NT: Professional and lay counsellors who advocate forgiveness as a part of the therapeutic healing process encourage their clients to use it to put behind them the hurt and injury and move beyond the role of the injured victim. But that seems to suggest that forgiveness is an act of will, a cognitive choice that the aggrieved party makes. Do you think that forgiveness is principally a matter of simply choosing to forgive or are there other essential parts to it, such as an affective process or some level of insight that is required to make the forgiveness complete?
Robert Enright: There is one fundamental issue that must be clear if therapists will do forgiveness therapy in an accurate way: The client is deliberately practicing the moral virtue of forgiveness. The virtue-ethics tradition in philosophy has its roots in classical Aristotelian ethics and in the more modern approach of Kant, who saw virtue as goodness cultivated internally for the good of people and society.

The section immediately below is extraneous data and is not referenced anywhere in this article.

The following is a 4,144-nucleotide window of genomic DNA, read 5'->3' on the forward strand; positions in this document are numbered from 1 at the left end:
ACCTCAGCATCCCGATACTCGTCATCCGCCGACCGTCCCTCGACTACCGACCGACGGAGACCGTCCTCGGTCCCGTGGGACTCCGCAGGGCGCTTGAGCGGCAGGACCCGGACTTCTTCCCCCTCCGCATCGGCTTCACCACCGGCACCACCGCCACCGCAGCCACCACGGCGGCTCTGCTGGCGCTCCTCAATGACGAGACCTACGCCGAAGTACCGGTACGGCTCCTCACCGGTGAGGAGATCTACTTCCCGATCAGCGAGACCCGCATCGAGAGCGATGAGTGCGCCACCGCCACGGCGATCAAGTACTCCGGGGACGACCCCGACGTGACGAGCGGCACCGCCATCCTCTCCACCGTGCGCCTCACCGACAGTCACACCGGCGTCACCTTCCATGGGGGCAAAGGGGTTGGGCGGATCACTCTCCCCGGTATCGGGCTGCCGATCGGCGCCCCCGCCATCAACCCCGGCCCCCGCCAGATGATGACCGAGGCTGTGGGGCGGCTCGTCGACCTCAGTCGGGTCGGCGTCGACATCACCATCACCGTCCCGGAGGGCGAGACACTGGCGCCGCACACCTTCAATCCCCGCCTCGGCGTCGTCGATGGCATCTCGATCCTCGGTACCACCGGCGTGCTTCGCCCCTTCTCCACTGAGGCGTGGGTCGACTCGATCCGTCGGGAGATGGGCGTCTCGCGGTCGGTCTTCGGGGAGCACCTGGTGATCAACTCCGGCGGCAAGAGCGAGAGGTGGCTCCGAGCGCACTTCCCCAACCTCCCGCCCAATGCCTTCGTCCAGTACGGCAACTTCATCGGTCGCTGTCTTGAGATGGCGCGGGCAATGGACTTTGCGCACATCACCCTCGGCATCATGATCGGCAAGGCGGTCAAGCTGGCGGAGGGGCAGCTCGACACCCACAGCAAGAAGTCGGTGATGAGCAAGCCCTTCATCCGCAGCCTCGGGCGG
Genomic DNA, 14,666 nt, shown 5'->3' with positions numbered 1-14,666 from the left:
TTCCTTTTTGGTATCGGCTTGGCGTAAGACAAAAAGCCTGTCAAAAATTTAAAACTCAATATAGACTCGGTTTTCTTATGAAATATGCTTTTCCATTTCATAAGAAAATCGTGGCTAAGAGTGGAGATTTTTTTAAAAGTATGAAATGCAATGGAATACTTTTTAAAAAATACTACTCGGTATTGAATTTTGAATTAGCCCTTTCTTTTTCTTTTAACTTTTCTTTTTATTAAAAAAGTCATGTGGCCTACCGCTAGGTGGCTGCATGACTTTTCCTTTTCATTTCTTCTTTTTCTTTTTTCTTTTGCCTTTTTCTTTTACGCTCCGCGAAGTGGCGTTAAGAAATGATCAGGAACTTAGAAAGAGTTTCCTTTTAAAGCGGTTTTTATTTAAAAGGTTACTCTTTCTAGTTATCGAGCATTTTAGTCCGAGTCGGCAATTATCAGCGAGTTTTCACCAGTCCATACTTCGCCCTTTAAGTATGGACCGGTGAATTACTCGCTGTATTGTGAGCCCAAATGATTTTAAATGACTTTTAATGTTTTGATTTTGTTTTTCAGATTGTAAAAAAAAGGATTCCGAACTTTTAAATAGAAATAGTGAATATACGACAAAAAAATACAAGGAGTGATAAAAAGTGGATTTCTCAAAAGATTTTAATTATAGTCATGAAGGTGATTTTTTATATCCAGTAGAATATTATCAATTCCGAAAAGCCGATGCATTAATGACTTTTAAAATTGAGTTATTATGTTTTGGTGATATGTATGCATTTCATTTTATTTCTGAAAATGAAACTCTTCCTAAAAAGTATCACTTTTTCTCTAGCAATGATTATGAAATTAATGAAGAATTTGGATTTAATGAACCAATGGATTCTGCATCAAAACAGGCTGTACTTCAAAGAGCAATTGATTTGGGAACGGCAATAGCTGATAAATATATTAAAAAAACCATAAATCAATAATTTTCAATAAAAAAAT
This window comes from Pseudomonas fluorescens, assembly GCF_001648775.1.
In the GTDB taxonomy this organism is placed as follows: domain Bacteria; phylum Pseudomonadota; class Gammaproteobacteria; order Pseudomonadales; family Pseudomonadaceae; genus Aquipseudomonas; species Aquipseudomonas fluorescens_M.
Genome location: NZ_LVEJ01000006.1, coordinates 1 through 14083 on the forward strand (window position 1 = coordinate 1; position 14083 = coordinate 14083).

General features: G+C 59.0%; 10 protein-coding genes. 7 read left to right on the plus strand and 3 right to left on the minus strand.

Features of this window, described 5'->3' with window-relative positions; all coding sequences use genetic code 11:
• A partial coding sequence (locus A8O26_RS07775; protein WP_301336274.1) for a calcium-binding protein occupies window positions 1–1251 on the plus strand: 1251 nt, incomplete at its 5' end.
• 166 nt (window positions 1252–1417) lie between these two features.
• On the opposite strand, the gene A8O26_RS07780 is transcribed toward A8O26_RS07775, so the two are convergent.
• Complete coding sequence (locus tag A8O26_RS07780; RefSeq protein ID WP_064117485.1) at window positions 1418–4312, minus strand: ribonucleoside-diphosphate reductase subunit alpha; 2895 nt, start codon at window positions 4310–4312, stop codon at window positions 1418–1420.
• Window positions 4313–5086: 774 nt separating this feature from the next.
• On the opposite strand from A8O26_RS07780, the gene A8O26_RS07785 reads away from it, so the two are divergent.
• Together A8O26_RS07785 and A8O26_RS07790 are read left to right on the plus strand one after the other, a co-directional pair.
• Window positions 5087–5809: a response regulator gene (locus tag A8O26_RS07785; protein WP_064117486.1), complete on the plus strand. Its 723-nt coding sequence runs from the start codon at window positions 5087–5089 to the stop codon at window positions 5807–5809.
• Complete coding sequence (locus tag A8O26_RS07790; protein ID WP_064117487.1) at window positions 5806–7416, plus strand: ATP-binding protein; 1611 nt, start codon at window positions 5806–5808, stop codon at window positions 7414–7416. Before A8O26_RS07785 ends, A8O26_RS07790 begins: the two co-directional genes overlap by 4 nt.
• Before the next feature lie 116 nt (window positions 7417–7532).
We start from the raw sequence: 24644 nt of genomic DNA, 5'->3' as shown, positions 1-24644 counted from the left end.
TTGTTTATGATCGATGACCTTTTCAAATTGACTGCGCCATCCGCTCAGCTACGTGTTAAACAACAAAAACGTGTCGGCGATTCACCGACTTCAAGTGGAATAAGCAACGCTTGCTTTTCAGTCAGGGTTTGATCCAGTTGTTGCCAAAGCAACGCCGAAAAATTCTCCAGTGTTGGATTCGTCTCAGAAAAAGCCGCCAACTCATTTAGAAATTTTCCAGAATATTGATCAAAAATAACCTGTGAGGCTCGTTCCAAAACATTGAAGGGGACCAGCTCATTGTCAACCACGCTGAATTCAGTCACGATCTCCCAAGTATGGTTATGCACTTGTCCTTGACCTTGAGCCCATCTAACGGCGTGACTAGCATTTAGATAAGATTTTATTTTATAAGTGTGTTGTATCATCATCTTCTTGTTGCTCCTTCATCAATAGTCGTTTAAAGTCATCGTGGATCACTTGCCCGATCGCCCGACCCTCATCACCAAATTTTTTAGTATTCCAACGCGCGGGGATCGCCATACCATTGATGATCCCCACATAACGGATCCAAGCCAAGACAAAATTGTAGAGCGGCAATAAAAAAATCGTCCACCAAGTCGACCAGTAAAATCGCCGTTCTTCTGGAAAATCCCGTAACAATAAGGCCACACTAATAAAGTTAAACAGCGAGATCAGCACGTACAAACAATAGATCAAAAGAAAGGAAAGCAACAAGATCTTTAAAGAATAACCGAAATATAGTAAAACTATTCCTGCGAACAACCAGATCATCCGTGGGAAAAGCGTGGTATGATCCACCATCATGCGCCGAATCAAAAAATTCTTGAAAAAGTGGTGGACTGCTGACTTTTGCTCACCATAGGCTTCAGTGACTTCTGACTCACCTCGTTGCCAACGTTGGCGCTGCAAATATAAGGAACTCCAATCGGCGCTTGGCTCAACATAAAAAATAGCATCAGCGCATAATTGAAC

Forgiveness is not a technique, but a way of seeing, feeling, thinking, acting, and being in relationship to others in this world. This is little understood and therefore forgiveness therapy may be little understood. To forgive from the framework of virtue-ethics is to: be motivated to do good, understand what goodness in its moral sense is, cultivate the affective quality of compassion, be willing to develop the capacity of goodness through hard work and practice, and offer that goodness to others, especially someone who was hurtfully unjust to the client. As you can see, to simply “put behind them the hurt and injury and move beyond” is a distortion of what forgiveness is.
Our Process Model of forgiveness is described in detail in my book for clients and the general public, Forgiveness Is a Choice. The model includes helping the client gain insight into what forgiveness is, make a decision to forgive, and engage in perspective-taking exercises to understand the one who acted unjustly. All of these are cognitive processes. In addition, the client is asked to work on feelings of both empathy and compassion toward the offender and to accept the pain of what happened (because the client cannot literally go back in time and reverse the unjust act).